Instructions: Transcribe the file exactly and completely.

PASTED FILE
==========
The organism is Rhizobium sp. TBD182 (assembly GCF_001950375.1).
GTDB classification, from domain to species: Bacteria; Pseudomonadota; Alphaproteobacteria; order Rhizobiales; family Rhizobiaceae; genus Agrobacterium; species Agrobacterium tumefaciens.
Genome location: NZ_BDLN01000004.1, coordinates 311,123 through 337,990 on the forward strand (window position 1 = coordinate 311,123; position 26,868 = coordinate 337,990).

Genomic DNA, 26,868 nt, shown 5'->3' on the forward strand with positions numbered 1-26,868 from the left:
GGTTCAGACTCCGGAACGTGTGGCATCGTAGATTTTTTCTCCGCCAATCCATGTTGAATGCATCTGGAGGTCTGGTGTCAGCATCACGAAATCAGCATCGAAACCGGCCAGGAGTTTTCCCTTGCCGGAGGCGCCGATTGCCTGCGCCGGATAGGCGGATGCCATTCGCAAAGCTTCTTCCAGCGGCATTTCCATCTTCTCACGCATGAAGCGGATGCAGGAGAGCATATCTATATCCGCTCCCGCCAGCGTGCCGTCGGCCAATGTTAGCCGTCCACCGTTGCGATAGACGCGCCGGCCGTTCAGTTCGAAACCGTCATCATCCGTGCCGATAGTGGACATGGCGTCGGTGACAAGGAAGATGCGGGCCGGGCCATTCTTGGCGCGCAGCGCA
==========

The organism is Rhizobium sp. TBD182 (assembly GCF_001950375.1).
GTDB classification, from domain to species: Bacteria; Pseudomonadota; Alphaproteobacteria; order Rhizobiales; family Rhizobiaceae; genus Agrobacterium; species Agrobacterium tumefaciens.
Genome location: NZ_BDLN01000004.1, coordinates 311,123 through 337,990 on the forward strand (window position 1 = coordinate 311,123; position 26,868 = coordinate 337,990).

Genomic DNA, 26,868 nt, shown 5'->3' on the forward strand with positions numbered 1-26,868 from the left:
GGTTCAGACTCCGGAACGTGTGGCATCGTAGATTTTTTCTCCGCCAATCCATGTTGAATGCATCTGGAGGTCTGGTGTCAGCATCACGAAATCAGCATCGAAACCGGCCAGGAGTTTTCCCTTGCCGGAGGCGCCGATTGCCTGCGCCGGATAGGCGGATGCCATTCGCAAAGCTTCTTCCAGCGGCATTTCCATCTTCTCACGCATGAAGCGGATGCAGGAGAGCATATCTATATCCGCTCCCGCCAGCGTGCCGTCGGCCAATGTTAGCCGTCCACCGTTGCGATAGACGCGCCGGCCGTTCAGTTCGAAACCGTCATCATCCGTGCCGATAGTGGACATGGCGTCGGTGACAAGGAAGATGCGGGCCGGGCCATTCTTGGCGCGCAGCGCA